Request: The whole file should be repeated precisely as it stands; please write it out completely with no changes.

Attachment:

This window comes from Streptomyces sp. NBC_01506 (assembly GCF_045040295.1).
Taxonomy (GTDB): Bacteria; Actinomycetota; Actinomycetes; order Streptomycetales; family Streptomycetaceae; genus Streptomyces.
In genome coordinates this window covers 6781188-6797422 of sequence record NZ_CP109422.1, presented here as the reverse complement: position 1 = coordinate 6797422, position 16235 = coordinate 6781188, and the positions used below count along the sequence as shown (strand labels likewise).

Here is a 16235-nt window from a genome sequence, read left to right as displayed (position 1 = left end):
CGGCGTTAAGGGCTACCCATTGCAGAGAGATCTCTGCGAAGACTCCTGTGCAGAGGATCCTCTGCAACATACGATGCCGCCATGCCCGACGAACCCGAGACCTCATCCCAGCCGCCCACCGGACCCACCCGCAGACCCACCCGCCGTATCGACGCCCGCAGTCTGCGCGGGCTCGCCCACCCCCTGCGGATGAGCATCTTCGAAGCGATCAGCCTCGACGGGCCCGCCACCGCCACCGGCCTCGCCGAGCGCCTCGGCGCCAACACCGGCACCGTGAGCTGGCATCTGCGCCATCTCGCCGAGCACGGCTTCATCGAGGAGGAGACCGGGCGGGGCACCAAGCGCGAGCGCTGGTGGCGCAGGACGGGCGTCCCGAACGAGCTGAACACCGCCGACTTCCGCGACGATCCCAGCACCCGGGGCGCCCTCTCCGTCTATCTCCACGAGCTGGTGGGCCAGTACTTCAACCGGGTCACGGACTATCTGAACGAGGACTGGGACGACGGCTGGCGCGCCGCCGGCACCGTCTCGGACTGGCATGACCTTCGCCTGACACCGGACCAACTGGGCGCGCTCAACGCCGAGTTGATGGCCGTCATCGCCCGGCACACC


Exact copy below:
This window comes from Streptomyces sp. NBC_01506 (assembly GCF_045040295.1).
Taxonomy (GTDB): Bacteria; Actinomycetota; Actinomycetes; order Streptomycetales; family Streptomycetaceae; genus Streptomyces.
In genome coordinates this window covers 6781188-6797422 of sequence record NZ_CP109422.1, presented here as the reverse complement: position 1 = coordinate 6797422, position 16235 = coordinate 6781188, and the positions used below count along the sequence as shown (strand labels likewise).

Here is a 16235-nt window from a genome sequence, read left to right as displayed (position 1 = left end):
CGGCGTTAAGGGCTACCCATTGCAGAGAGATCTCTGCGAAGACTCCTGTGCAGAGGATCCTCTGCAACATACGATGCCGCCATGCCCGACGAACCCGAGACCTCATCCCAGCCGCCCACCGGACCCACCCGCAGACCCACCCGCCGTATCGACGCCCGCAGTCTGCGCGGGCTCGCCCACCCCCTGCGGATGAGCATCTTCGAAGCGATCAGCCTCGACGGGCCCGCCACCGCCACCGGCCTCGCCGAGCGCCTCGGCGCCAACACCGGCACCGTGAGCTGGCATCTGCGCCATCTCGCCGAGCACGGCTTCATCGAGGAGGAGACCGGGCGGGGCACCAAGCGCGAGCGCTGGTGGCGCAGGACGGGCGTCCCGAACGAGCTGAACACCGCCGACTTCCGCGACGATCCCAGCACCCGGGGCGCCCTCTCCGTCTATCTCCACGAGCTGGTGGGCCAGTACTTCAACCGGGTCACGGACTATCTGAACGAGGACTGGGACGACGGCTGGCGCGCCGCCGGCACCGTCTCGGACTGGCATGACCTTCGCCTGACACCGGACCAACTGGGCGCGCTCAACGCCGAGTTGATGGCCGTCATCGCCCGGCACACC